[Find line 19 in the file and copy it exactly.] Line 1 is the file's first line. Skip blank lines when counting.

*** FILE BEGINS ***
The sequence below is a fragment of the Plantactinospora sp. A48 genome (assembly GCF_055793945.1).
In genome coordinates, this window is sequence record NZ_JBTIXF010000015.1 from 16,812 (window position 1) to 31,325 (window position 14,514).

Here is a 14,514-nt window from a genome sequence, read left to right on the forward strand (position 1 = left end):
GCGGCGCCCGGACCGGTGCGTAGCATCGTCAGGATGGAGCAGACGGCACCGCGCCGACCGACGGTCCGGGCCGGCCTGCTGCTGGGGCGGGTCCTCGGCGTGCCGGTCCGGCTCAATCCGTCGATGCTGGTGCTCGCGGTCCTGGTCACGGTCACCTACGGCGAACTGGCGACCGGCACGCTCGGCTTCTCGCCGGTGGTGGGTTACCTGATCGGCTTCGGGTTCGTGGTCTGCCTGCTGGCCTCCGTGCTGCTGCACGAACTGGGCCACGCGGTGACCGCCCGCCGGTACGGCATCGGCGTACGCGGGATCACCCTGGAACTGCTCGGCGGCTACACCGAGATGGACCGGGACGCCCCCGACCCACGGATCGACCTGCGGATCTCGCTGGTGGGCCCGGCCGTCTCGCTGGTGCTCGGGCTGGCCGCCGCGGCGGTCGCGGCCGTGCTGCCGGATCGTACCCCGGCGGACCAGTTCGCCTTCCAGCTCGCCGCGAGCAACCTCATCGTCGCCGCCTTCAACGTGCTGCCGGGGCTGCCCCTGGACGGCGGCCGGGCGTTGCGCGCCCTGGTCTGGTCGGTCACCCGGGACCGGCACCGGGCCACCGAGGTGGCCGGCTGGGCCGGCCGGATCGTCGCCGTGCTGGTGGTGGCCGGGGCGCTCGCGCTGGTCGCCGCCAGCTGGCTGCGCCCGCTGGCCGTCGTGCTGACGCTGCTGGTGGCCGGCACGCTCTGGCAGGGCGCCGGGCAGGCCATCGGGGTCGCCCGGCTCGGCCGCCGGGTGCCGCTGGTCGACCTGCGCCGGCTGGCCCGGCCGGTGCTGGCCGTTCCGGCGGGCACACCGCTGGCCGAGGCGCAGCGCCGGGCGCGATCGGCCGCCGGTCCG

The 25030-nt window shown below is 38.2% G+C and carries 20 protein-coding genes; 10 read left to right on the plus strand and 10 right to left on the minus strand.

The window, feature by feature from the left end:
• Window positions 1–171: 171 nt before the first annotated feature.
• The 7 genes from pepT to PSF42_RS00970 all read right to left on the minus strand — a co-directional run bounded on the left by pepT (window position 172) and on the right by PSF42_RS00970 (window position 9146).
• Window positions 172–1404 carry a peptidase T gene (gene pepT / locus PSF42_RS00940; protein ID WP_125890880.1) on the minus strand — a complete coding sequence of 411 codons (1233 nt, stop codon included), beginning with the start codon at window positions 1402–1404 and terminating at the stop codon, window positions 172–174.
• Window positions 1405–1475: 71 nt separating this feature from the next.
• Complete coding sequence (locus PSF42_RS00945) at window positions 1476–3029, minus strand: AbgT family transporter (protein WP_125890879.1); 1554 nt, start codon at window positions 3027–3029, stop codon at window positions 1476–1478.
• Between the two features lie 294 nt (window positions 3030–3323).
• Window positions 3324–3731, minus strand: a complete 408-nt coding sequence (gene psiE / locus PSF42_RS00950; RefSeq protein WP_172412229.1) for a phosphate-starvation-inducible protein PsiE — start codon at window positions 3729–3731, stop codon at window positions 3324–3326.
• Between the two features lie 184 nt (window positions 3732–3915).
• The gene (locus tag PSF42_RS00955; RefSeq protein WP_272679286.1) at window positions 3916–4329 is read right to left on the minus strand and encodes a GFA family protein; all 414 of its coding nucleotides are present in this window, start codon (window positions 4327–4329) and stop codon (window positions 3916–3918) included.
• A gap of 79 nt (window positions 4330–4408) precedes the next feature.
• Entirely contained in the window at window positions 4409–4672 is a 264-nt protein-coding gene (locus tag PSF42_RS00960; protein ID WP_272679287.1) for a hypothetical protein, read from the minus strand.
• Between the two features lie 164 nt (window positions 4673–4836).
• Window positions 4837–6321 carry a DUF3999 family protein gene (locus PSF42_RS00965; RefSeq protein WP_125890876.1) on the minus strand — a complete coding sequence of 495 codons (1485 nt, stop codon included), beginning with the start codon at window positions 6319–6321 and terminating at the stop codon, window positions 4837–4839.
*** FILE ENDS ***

• Window positions 4837–6321 carry a DUF3999 family protein gene (locus PSF42_RS00965; RefSeq protein WP_125890876.1) on the minus strand — a complete coding sequence of 495 codons (1485 nt, stop codon included), beginning with the start codon at window positions 6319–6321 and terminating at the stop codon, window positions 4837–4839.